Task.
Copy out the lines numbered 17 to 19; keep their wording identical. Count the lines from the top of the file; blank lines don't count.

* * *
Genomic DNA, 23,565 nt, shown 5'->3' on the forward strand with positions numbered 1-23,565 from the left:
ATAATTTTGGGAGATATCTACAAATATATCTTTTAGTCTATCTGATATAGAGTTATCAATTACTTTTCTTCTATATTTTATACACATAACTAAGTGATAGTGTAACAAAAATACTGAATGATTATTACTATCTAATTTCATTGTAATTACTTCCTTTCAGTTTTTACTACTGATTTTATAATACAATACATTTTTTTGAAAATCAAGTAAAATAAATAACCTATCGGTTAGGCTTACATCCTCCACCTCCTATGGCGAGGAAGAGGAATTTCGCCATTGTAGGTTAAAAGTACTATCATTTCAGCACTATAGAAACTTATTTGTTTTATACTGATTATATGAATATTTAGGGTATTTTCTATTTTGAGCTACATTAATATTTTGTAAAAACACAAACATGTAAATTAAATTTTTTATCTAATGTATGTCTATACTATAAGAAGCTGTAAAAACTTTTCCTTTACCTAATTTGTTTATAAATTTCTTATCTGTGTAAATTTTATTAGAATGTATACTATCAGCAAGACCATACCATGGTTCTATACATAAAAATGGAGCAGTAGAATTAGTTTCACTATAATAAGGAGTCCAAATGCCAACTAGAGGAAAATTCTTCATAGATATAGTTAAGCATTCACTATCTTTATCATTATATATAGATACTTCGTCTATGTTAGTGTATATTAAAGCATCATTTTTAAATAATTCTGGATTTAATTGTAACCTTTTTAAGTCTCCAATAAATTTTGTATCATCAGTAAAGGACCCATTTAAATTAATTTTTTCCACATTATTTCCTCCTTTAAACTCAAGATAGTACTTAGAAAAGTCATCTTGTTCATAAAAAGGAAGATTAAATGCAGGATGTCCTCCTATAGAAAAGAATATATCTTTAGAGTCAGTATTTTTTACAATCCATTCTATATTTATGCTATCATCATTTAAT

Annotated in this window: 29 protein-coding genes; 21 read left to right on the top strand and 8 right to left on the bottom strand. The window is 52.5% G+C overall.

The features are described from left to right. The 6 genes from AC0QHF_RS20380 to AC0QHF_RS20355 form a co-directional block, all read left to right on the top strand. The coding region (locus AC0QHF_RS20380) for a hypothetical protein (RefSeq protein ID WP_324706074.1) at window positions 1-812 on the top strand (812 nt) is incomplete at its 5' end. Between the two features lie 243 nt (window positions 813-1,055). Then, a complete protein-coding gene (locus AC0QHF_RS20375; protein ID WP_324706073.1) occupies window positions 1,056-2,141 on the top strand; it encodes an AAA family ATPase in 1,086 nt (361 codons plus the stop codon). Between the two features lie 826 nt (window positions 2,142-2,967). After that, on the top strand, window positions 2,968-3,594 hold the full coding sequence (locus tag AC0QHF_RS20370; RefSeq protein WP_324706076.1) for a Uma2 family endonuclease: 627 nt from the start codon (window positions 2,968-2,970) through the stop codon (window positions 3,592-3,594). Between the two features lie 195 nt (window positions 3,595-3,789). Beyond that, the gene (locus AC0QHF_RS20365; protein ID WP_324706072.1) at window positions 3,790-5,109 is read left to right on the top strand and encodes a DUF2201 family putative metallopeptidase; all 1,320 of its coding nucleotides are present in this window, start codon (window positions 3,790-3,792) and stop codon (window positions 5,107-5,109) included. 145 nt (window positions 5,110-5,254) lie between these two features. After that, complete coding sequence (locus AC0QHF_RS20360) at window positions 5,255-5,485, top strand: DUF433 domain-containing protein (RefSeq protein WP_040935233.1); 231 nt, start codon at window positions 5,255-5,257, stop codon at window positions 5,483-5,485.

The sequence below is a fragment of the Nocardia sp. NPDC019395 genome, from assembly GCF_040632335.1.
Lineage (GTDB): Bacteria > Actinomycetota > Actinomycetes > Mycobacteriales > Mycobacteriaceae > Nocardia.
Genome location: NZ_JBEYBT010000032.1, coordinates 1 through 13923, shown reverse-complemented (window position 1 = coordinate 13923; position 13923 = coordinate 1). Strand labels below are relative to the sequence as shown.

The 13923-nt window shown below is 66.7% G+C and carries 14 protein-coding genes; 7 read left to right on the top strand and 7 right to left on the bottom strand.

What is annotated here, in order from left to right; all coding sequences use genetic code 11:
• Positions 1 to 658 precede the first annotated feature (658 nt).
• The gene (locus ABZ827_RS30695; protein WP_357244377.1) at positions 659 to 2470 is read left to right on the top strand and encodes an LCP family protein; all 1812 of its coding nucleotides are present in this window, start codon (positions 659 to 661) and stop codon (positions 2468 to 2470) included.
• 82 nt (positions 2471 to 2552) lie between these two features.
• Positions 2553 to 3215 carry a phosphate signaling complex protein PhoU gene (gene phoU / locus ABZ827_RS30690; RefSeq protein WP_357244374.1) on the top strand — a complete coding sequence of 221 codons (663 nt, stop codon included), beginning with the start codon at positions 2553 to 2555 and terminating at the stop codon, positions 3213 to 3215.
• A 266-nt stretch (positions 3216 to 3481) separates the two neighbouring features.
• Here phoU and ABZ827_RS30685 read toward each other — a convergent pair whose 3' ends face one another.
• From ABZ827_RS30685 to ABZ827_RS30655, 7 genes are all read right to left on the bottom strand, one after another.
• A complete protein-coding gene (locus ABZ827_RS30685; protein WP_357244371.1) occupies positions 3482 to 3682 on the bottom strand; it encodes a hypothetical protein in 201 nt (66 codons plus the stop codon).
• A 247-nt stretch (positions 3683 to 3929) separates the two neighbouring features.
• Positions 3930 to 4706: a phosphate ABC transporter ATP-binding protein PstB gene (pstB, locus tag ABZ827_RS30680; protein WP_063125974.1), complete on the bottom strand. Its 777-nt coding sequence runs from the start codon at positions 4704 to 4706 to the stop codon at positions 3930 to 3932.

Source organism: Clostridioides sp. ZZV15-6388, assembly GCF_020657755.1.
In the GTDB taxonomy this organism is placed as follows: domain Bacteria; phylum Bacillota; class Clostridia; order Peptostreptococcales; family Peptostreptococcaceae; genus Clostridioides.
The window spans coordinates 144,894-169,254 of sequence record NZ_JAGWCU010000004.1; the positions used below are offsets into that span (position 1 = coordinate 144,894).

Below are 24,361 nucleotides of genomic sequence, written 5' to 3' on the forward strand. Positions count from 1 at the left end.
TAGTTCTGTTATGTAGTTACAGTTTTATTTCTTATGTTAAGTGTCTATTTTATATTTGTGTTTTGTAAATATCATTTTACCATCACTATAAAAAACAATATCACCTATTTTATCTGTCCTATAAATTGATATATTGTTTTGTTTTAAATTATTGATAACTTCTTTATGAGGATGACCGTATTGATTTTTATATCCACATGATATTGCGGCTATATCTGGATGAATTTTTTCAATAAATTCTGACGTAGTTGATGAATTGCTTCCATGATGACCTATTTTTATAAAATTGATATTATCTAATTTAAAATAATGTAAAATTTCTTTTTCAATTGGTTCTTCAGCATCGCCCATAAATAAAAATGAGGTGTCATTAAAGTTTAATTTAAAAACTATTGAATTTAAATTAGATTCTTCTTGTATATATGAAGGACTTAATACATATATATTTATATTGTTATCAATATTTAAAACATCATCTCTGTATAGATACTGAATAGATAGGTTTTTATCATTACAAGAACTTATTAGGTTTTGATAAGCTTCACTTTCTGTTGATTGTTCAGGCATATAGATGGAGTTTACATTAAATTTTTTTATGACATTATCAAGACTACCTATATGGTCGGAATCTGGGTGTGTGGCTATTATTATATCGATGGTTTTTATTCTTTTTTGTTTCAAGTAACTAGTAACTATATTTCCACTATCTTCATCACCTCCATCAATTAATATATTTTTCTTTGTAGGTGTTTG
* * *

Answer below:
• A complete protein-coding gene (locus ABZ827_RS30685; protein WP_357244371.1) occupies positions 3482 to 3682 on the bottom strand; it encodes a hypothetical protein in 201 nt (66 codons plus the stop codon).
• A 247-nt stretch (positions 3683 to 3929) separates the two neighbouring features.
• Positions 3930 to 4706: a phosphate ABC transporter ATP-binding protein PstB gene (pstB, locus tag ABZ827_RS30680; protein WP_063125974.1), complete on the bottom strand. Its 777-nt coding sequence runs from the start codon at positions 4704 to 4706 to the stop codon at positions 3930 to 3932.